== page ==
COVID-19: Asia-Pacific market update (w/e March 29)

Welcome to Routes’ look at how the Asia-Pacific aviation market is responding to the COVID-19 coronavirus pandemic, helping you understand the schedule changes and manage the impact so we can navigate through this crisis together.

The data is supplied by OAG using its OAG Schedules Analyser tool unless stated. Please note: the COVID-19 crisis remains fluid as airlines around the world continue to make dramatic capacity cuts. OAG has taken several steps to ensure the data is as accurate as possible.

Asia-Pacific capacity…

There were scheduled airline capacity reductions across all regions in Asia last week (w/c March 23), the largest being in Central Asia on a percentage basis. The number of departure seats in Central Asia dropped by 60.3% compared with the previous week to fewer than 130,000 seats. South East Asia also recorded a 29.4% fall, while capacity was down by 17.5% in the Southwest Pacific and 15.3% in South Asia. Previous green shoots in North East Asia have also been flattened with capacity falling back 0.9%.…

Week-on-week capacity in China rose by 2.4%, data from OAG shows, driven by the country’s domestic market. However, the increase comes amid reports that many airlines are resuming routes to suit government policy, rather than to match demand.

The number of departure seats in India, the second-largest aviation market in the Asia-Pacific region, declined by 13.2% last week. India’s government initially suspended all international air traffic from March 23. A day later the ban was extended to all domestic flights. That decision will be reflected in the capacity data for the week commencing March 30.

Other large week-on-week drops in capacity were seen in Malaysia, where the number of departure seats plunged by almost two thirds, as AirAsia began to ground most of its fleet. Singapore also experienced a 62.3% fall, while in the Philippines capacity was down by 50.7%.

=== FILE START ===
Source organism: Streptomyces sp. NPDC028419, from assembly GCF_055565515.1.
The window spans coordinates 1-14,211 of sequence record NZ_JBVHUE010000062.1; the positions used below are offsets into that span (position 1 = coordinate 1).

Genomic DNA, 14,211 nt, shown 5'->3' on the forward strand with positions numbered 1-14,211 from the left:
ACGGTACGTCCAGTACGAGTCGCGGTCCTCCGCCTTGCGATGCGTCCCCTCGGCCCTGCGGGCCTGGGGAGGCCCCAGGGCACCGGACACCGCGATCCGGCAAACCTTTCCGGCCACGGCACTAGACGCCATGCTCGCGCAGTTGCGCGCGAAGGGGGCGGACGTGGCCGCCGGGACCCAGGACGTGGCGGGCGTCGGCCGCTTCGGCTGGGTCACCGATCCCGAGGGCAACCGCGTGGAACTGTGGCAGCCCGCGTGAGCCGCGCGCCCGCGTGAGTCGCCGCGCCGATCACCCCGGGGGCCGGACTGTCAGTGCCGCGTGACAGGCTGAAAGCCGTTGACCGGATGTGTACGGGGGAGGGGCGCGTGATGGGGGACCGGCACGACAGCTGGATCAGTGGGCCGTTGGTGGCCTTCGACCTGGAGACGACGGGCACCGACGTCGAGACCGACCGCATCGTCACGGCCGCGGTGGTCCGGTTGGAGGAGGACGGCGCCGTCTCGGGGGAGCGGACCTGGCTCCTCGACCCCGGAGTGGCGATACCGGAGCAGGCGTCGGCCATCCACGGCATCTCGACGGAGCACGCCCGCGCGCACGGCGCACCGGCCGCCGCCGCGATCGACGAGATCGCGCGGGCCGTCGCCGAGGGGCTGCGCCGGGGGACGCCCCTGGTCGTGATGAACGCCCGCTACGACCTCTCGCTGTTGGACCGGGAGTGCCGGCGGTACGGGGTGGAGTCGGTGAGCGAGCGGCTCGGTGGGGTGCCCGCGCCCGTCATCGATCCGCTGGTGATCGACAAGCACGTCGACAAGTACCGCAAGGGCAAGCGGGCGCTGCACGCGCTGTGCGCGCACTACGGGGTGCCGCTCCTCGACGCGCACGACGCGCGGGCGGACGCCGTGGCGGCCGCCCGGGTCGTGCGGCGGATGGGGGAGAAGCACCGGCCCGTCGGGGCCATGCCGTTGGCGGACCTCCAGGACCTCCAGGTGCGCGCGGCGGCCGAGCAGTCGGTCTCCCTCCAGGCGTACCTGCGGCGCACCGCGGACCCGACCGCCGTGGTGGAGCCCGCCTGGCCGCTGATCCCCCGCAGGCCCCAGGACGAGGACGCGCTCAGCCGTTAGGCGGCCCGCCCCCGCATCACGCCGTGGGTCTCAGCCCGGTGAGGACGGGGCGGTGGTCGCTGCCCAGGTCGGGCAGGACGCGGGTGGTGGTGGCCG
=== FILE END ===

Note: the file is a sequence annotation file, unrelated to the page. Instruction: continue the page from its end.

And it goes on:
Asia-Pacific airlines…

AirAsia Group last week (w/c March 23) took the decision to ground most of its fleet, affecting its five low-cost short-haul carriers and two medium- and long-haul airlines. AirAsia halted all flights for three weeks from March 28 to April 21. AirAsia X, the company’s subsidiary for medium and long-haul flights, also suspended “most flights” from March 28 to May 31.

Thai AirAsia has already suspended international flights until April 25 while domestic operations will continue at a reduced frequency. AirAsia India has also suspended all flights from March 25 for 21 days, in line with government orders.

Elsewhere, all domestic and international services offered by Philippines AirAsia have been suspended until April 14, and Indonesia AirAsia will operate a “significantly” reduced international network and reduced domestic frequencies.

Thai AirAsia X temporarily suspended all flights from March 16 for a period of three months. However, Bangkok Don Mueang (DMK) to Seoul Incheon (ICN) is scheduled to resume on April 19.

Elsewhere, Philippine Airlines recorded an 89% drop in capacity last week after international flights were suspended from March 26 until April 14, following all domestic flights ceasing on March 17.

Singapore Airlines and subsidiary Scoot also recorded large drops in capacity after the group began to cut 96% of the capacity that it had originally scheduled up to the end of April. Scoot has now suspended most of its network, resulting in the grounding of 47 of its 49 aircraft.

Photo credit: Nigel Howarth

David Casey

David Casey is Editor in Chief of Routes, the global route development community's trusted source for news and information.